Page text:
Can you even imagine running from Houston to San Antonio in just a few days, in below-freezing temperatures? That's close to the equivalence of how far 93Q's Kevin Kline has been able to run in Alaska, on his mission to deliver a backpack full of hundreds of names of pediatric cancer patients, to the top of the world. We are now calling Kevin the Ice Warrior! After running more than 180-miles in the Arctic Circle, Kevin says his leg has gotten so swollen that he's unable to run fast enough to keep his body warm in the dangerous temperatures. We're relieved to know that he made the smart realization of his limits and was able to safely pass the backpack to his medic and extreme runner Scott Tyner.
Now they're calling this the "Backpack Brigade". The symbolism of what's in that backpack means everything to them. As Kevin showed us the almost 2,000 names of childhood cancer fighters in that backpack, just before he left for Alaska, this is what he had to say about it. "I just know that every single one of these families of children who have fought pediatric cancer, every one of those families is counting on me #1 and #2, they're with me and I just remember what Chelsea had to go through when she was fighting cancer, and I've seen what other families have had to go through. We can symbolically show what this means and how it relates to cancer, but we can't accurately show it because there's no other way to show it," says Kevin. He was referring to Chelsea, who is a teen who lost her battle to cancer and prompted Kevin and his wife Trish to start the "Snowdrop Foundation", which provides scholarships for college-bound pediatric cancer patients while raising awareness and funds for research to cure childhood cancer.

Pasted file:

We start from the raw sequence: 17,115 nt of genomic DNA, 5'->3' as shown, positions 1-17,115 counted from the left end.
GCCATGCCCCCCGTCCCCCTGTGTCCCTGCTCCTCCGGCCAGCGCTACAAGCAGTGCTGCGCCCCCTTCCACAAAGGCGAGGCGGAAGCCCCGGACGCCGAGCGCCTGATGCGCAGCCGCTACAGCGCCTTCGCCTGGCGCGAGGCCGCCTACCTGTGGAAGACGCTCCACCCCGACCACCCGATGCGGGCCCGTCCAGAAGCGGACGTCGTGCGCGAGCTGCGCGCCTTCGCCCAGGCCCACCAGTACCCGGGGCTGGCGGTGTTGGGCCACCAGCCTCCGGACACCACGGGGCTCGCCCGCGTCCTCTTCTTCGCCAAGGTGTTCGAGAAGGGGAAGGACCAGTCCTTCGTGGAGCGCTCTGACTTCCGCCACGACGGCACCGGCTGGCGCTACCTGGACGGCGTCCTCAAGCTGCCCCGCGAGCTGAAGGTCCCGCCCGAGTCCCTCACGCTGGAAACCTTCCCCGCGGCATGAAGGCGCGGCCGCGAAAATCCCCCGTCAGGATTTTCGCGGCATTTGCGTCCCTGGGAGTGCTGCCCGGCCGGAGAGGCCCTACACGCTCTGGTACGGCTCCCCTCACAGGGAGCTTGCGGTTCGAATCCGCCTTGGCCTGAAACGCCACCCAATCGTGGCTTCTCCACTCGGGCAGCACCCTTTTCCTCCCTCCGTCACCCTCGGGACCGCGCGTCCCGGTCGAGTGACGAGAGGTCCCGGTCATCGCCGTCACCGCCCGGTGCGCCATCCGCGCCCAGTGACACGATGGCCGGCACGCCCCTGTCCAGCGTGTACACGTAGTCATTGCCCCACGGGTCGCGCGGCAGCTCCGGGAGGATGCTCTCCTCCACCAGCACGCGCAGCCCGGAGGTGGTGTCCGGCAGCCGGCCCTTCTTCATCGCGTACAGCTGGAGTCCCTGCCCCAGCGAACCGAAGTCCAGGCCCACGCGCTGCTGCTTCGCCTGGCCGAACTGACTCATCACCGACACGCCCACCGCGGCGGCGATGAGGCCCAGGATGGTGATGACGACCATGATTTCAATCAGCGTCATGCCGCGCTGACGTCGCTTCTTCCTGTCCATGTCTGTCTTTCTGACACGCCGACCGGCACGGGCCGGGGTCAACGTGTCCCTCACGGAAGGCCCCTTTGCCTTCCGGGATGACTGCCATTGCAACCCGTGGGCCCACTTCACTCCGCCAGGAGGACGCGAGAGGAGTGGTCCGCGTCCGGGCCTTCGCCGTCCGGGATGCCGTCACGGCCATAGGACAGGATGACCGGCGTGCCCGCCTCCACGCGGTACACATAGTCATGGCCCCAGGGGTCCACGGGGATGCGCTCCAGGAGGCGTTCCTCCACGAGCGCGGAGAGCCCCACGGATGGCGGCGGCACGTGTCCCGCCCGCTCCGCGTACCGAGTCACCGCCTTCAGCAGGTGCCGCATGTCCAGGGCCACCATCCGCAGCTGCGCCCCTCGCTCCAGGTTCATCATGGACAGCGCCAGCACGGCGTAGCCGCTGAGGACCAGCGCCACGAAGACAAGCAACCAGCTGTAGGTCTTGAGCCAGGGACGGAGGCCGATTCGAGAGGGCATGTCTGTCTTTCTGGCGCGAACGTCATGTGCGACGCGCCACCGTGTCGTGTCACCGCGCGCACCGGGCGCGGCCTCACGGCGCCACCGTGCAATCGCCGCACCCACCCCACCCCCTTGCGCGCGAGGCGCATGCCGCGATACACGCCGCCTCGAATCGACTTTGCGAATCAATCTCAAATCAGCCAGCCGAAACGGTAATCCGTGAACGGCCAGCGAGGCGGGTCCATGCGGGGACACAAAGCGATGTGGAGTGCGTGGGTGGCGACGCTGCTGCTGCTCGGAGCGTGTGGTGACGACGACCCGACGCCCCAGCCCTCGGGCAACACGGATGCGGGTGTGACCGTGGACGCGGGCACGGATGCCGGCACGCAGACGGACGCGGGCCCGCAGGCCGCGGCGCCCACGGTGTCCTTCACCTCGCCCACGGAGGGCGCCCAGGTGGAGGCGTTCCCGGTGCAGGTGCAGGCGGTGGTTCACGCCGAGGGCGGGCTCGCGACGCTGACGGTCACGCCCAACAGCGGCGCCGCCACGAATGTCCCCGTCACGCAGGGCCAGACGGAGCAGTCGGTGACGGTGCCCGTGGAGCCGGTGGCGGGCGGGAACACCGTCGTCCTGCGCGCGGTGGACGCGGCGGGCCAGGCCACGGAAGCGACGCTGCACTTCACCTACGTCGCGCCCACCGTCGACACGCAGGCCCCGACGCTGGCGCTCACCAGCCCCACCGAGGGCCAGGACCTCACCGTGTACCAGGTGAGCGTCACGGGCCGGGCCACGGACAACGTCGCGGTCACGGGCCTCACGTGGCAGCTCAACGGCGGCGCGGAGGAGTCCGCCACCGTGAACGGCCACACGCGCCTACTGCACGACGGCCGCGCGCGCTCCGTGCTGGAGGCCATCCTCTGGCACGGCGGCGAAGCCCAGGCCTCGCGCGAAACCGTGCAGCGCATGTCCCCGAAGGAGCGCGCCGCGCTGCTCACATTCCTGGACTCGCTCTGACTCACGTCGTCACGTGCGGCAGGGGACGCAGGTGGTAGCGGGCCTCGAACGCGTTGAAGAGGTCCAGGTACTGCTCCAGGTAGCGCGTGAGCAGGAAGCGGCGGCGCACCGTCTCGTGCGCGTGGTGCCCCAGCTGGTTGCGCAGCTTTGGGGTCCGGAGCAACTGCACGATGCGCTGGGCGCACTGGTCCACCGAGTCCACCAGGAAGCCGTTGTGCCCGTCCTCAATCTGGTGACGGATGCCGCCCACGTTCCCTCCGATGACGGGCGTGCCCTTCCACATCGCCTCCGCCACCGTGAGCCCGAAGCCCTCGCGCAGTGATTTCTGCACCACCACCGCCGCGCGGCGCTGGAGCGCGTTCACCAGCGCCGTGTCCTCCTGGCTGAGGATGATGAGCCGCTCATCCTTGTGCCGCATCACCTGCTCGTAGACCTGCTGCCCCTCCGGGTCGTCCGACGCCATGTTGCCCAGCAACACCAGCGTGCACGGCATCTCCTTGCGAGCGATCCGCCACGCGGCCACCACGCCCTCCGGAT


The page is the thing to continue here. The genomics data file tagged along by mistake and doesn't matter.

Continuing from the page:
A film crew is shooting this journey for a documentary. The Cinematographer, Marcel Melanson's son's name is in the backpack! He posted this powerful message: "When a person is diagnosed with cancer, they are given a treatment plan by their doctor. Many times that treatment plan is altered due to many different circumstances. Could be infection, could be fever, etc, etc, but the most important thing is to adapt and overcome. That was our day today on the Dalton (Highway). Kevin ran 'til he couldn't. I witnessed what should not have been humanly possible for the past five days. Just like a chemo patient, there is only so much the body can take. In those dark times, in those lonely hospital rooms, we need and lean on our village to get us through. Kevin needs his village now more then ever to help fulfill his important mission. Prayers for Scott Tyner, who picked up the torch and finished today's run. 35 miles were logged today, keeping the mission on track, taking this backpack to the top of the world," stated Marcel.
This team is trying to raise $200,000 while in Alaska and have about $40,000 to go to reach the goal. You can help and follow the journey by going to: